an ongoingvideo archive

a project by Marco Scotini



by Harun Farocki

In 1989, when the Ceausescus were nearing their end, there were hardly any automobiles to be seen on the streets of Bucharest other than Dacias. This was a copy of a Renault produced under license in Romania with a rear end like a duck’s tail, production of which had stopped in France twenty years earlier. Only a few people with foreign currency incomes owned imported automobiles: actors and soccer stars – and the Ceausescus’ daughter Zöe, who drove a Renault 21.

The two-inch VTR technology which had gone out of use in the countries of Western Europe ten to fifteen years before was still there in the television studios. Romania’s first betacam was to be found in the film department of the Central Committee and had been acquired to be focused on the Ceausescus: on their receptions and his speeches. The advantage of beta technology lies in the compactness of camera and recorder and in the resulting mobility. The Ceausescus only did things which had been established down to the last detail in protocol, and if anything deviated from it, it was not to be shown. Did the regime acquire a mobile camera because it suspected the future would bring unforeseeable changes? We have included shots from this protocol camera in our film: the scene on the morning of December 22, 1989, as the crowd was thronging in front of and into the Central Committee building while books and pictures were flying out of the windows and from the balcony, was recorded by this very beta camera (I). It had been positioned on the third floor of the side wing in order to record the organized captive audience in its entirety.

Now a little sociological imagination is required. Imagine a man sent to film school in Moscow during the Stalin era. There he was shown Soviet avant-garde films, and he learned that juxtaposing a close-up from below and a long shot from a high angle lends extreme dynamism to an event. Later, when he was visual director for the Romanian newsreel responsible for appearances by the Ceausescus, he assigned one camera to a raised position on the third floor. If at this point he could still remember why, the reason was forgotten with constant repetition over the next twenty years. (The Unity Party’s dramaturgical problem was to assemble great multitudes a militant mood while not showing an opponent, whose very presence would have testified to the regime’s weakness.)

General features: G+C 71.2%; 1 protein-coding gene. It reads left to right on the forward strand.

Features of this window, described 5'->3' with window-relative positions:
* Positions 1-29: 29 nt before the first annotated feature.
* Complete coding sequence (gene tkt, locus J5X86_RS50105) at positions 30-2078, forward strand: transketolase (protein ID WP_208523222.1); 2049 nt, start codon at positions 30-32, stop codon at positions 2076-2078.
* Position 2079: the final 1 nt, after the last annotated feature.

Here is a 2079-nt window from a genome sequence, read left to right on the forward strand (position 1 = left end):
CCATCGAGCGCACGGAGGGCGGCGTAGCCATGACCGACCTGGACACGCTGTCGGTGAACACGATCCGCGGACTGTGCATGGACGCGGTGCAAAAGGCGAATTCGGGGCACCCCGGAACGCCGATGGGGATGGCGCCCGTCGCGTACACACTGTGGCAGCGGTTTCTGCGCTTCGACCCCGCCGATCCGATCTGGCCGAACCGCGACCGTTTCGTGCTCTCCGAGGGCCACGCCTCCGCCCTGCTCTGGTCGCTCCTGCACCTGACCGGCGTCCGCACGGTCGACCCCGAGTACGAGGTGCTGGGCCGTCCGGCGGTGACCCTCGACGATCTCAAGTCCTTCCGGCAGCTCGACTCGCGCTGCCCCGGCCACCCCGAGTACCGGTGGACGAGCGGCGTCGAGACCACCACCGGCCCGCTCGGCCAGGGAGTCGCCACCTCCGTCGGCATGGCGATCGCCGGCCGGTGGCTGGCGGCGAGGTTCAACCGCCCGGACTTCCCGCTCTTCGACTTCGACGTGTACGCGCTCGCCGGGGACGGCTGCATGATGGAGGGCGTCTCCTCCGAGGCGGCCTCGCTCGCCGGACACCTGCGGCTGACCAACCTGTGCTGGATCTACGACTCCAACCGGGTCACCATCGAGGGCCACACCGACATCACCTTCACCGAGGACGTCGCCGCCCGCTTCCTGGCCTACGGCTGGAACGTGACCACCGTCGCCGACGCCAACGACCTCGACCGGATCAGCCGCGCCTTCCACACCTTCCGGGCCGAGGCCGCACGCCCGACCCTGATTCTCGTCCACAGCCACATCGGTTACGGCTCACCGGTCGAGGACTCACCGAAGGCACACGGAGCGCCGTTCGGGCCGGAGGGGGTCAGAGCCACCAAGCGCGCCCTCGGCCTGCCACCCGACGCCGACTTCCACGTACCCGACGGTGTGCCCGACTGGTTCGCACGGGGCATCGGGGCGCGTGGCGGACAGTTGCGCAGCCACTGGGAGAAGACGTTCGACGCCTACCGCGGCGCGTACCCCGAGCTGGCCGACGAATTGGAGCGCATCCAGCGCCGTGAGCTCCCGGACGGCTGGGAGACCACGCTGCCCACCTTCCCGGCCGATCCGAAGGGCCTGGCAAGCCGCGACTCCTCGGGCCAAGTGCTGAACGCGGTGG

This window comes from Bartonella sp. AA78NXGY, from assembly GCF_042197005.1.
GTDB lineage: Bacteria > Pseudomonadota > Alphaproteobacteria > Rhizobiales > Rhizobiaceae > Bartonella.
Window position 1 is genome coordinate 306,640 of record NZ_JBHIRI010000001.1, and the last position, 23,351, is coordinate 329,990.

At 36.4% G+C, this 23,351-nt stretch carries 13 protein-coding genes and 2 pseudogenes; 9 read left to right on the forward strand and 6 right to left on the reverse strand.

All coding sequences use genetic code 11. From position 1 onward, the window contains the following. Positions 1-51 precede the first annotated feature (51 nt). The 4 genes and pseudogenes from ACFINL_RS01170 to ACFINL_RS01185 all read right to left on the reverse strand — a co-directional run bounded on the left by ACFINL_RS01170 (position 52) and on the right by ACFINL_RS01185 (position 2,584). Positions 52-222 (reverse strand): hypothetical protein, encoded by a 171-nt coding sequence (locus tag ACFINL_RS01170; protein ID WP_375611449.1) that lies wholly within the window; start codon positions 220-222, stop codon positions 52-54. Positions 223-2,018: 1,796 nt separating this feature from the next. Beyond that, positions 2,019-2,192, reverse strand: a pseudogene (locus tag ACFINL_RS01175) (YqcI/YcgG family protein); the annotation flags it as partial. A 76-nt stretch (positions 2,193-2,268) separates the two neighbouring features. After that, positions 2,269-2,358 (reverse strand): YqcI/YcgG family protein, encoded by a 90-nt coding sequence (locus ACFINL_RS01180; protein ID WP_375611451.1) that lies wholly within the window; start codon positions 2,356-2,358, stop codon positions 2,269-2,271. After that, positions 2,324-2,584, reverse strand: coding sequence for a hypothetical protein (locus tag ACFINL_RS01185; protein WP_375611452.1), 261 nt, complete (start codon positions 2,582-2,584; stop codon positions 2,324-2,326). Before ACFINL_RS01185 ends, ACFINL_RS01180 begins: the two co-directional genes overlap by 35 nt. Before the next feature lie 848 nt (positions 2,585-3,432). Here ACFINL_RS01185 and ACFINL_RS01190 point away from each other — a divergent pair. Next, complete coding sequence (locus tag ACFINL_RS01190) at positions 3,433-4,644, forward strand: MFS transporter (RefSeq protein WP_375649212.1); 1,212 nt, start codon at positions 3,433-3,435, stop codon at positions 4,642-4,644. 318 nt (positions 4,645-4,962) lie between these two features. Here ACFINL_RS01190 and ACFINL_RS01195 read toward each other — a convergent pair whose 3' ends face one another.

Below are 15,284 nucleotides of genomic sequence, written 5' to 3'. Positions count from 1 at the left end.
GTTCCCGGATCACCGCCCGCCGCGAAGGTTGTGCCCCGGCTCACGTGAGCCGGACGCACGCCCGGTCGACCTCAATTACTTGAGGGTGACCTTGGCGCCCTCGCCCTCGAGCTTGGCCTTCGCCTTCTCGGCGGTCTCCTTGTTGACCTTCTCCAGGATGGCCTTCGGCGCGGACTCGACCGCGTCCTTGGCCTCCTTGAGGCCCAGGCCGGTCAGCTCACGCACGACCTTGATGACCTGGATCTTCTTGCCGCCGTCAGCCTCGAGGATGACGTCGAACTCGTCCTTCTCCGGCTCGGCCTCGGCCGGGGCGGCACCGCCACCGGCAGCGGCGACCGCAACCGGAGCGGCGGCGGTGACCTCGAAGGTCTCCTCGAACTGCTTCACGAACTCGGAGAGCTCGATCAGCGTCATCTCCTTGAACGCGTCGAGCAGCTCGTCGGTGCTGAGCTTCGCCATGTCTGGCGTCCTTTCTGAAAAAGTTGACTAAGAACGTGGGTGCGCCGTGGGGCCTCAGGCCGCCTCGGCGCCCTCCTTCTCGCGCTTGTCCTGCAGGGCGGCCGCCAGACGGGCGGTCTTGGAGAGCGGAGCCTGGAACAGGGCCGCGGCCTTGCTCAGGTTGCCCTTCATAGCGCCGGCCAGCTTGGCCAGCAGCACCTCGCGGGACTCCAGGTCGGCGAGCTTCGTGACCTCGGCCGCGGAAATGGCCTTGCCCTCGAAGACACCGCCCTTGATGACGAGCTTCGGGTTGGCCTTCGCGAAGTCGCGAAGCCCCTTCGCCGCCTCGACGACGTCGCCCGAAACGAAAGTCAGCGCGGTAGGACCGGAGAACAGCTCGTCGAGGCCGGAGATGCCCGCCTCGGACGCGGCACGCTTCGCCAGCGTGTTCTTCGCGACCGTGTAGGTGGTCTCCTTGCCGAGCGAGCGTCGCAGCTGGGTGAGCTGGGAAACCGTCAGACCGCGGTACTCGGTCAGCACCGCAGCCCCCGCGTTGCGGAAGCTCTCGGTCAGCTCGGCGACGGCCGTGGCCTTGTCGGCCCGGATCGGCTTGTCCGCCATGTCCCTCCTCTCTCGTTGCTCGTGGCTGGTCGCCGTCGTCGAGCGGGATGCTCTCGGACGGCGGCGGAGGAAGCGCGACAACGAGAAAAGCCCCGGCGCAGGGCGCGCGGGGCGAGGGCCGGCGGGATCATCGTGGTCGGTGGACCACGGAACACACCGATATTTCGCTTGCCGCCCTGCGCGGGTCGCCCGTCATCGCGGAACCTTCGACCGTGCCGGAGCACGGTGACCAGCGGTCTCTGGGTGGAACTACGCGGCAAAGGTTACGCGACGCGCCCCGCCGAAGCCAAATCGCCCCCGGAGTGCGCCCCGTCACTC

In addition, the concept of "moral depreciation" is valid here. Innovations devalue things long before they fail technically. Today any cameraman would feel belittled if one gave him a camera used by Josef von Sternberg to make movies, as would any politician if one pointed a camera at him used to photograph Marlene Dietrich. In 1970, French cinema could show Anni Girardot happily getting into a Renault with a duck’s tail – twenty years later this car had become as unbearably obsolete as an old-fashioned tube-camera.

The concept of "moral depreciation" comes from Marx and was taken up again in 1968. The year 1968 was special in Romania because Ceausescu did not participate in the invasion of Czechoslovakia by the states of the Warsaw Pact. This gave him room to maneuver. One has to remember that when Paris took to the streets in May 1968, Charles de Gaulle was visiting Ceausescu.

The worker in the last scene of the film says of Zoë Ceausescu, the woman who drove the Renault 21 , that she had ninety-seven thousand dollars in her account while he and people like him could never enjoy themselves – the lights went out at six o’clock. He says this in a factory and not in a business district, where our television has long given a say to people with less than ninety-seven thousand dollars in the bank. So that the politics doesn’t take away our time for the pictures, l will sum up: 1968 saw the acceptance of the idea that what is truly important is not the production of goods, but rather the production of consumers of goods. Anyone capable of craving goods or services can have his say. The worker at the end of our film does not covet goods enough to still have a voice in the future.

Romania was also behind the times when it came to non-professional camera equipment. The relatively few VHS cameras attracted users who regarded shooting pictures as a craft and not as a function of the camera’s program. Many whose material we quote in the film learned from textbooks or in courses that a foreground gives depth to a frame or that you have to make intermediate cuts because a process filmed in a long, continuous take can hardly be shortened otherwise. The man on his balcony who captured the moment when army soldiers fired over the heads of the Securitate, thus siding with the revolution, gave his tape to a student archive without bothering about its utilization. Many others, however, have tried to use recordings of the revolution to promote their media professions. It is hard to avoid the thought that the cameramen of the revolution wanted to use their work to apply for jobs in post-revolutionary television. With the future political elite in front of the camera and the future television elite behind the camera, we observe the attempt of both these groups to rid themselves of their amateur status.

But why were video recorders privately available at all in a state whose police registered typewriters and kept proofs of the typeface? The obvious answer is the correct one: the police were fixated on the written word. The workers' movement had been organized through writing – a memory which persisted in the security services. It was also true that that time, no resistance movement had been organized on the basis of video communication. Videotapes evidently don’t attract authors capable of making imaginative use of them. While a piece of paper can be used to design a different life and the method of obtaining it, a videotape serves rather to record and to represent that which has happened. In the Romanian revolution, video cameras did hot even have this documentary function. The news that the security forces had shot at children in Timisoara, that there had been mass protests, and that the army had withdrawn only reached Bucharest via foreign broadcasts (in words transmitted by radio), through telephone calls, from travelers, various rumor channels, but not through video-tapes.